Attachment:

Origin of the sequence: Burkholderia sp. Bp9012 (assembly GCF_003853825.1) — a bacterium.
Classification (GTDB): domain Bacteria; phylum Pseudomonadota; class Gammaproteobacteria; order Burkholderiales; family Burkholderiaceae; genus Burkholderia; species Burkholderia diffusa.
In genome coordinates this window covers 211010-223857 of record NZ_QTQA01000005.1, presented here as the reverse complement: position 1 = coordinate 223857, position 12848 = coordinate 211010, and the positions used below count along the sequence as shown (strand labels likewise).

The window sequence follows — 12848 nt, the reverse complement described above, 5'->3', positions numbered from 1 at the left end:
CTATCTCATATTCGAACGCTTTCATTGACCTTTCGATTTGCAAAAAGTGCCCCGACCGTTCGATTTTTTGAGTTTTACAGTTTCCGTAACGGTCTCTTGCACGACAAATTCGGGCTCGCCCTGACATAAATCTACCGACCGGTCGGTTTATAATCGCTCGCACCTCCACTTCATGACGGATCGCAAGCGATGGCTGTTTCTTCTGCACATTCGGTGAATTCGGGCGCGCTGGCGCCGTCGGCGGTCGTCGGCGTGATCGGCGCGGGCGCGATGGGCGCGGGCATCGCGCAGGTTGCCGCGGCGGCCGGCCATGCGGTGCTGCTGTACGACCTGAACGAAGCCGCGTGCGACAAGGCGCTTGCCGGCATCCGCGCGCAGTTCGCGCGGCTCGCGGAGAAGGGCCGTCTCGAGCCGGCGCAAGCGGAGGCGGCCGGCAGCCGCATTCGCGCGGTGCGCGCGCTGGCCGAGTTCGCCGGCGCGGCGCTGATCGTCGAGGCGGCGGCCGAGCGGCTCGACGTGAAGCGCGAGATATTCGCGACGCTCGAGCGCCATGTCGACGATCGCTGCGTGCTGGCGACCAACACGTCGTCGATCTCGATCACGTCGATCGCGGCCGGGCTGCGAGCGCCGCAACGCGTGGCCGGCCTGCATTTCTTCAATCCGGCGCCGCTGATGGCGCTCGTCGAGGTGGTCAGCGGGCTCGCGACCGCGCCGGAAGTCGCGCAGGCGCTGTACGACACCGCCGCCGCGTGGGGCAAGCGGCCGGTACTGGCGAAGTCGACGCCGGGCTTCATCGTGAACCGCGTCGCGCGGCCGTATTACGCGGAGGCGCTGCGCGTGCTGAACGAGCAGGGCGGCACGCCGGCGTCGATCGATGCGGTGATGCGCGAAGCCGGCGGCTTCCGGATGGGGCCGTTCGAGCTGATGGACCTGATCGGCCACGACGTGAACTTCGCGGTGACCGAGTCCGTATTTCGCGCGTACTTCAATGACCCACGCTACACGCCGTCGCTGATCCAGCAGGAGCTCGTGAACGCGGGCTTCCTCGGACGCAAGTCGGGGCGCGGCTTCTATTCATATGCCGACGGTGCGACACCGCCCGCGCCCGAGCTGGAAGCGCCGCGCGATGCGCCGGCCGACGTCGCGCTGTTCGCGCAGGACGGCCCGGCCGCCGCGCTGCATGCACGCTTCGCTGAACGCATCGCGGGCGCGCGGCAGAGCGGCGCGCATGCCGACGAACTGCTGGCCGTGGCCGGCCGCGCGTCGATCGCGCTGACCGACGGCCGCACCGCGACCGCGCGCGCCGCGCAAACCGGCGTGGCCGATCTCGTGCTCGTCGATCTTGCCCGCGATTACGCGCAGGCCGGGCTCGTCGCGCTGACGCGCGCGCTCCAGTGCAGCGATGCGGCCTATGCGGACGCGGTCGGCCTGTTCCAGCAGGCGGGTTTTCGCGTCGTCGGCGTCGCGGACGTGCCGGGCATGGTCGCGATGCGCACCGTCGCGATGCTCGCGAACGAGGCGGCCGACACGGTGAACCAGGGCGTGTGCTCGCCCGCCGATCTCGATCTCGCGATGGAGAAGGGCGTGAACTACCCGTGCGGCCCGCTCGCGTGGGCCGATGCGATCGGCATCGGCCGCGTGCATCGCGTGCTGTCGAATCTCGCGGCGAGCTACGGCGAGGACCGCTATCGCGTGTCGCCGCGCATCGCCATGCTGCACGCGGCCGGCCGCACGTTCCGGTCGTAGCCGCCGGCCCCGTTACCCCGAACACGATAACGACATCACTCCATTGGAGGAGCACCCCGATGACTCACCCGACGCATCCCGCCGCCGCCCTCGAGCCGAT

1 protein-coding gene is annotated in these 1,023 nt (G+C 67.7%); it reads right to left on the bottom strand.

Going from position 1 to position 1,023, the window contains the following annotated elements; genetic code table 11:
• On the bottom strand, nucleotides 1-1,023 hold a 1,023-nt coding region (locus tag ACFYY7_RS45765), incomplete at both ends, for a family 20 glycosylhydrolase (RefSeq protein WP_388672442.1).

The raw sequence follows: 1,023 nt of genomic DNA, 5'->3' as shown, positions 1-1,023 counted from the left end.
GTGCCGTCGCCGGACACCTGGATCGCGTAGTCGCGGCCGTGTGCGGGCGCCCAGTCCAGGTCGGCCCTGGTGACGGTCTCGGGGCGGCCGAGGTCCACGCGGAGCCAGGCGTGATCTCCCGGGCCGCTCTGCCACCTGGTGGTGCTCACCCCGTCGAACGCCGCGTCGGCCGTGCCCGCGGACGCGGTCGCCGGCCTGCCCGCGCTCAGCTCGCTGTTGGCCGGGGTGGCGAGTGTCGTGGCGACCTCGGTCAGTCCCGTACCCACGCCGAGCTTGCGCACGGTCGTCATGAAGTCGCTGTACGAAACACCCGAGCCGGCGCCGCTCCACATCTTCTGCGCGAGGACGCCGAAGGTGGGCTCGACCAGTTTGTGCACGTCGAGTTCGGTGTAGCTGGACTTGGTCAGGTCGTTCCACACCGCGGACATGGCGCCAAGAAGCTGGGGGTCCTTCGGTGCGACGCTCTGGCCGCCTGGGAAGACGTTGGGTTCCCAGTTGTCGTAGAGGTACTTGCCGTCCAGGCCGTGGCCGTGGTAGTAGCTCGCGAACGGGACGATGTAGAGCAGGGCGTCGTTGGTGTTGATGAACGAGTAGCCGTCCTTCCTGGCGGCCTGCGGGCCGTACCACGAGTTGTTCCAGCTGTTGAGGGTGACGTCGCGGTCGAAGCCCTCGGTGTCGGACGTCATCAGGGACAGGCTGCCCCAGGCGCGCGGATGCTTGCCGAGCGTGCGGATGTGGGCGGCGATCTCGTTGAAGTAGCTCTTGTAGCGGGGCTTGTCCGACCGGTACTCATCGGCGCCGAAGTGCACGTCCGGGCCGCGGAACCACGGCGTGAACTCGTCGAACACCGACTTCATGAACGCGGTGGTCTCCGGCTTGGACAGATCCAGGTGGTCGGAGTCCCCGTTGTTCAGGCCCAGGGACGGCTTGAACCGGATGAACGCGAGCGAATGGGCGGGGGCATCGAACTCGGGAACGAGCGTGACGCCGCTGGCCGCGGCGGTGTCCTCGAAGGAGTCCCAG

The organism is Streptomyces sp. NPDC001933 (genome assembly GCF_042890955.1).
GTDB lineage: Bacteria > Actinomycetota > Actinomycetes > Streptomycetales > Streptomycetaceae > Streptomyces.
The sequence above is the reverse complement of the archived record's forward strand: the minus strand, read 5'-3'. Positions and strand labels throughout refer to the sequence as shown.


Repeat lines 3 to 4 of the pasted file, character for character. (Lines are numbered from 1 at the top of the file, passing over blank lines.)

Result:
In genome coordinates this window covers 211010-223857 of record NZ_QTQA01000005.1, presented here as the reverse complement: position 1 = coordinate 223857, position 12848 = coordinate 211010, and the positions used below count along the sequence as shown (strand labels likewise).

The window sequence follows — 12848 nt, the reverse complement described above, 5'->3', positions numbered from 1 at the left end: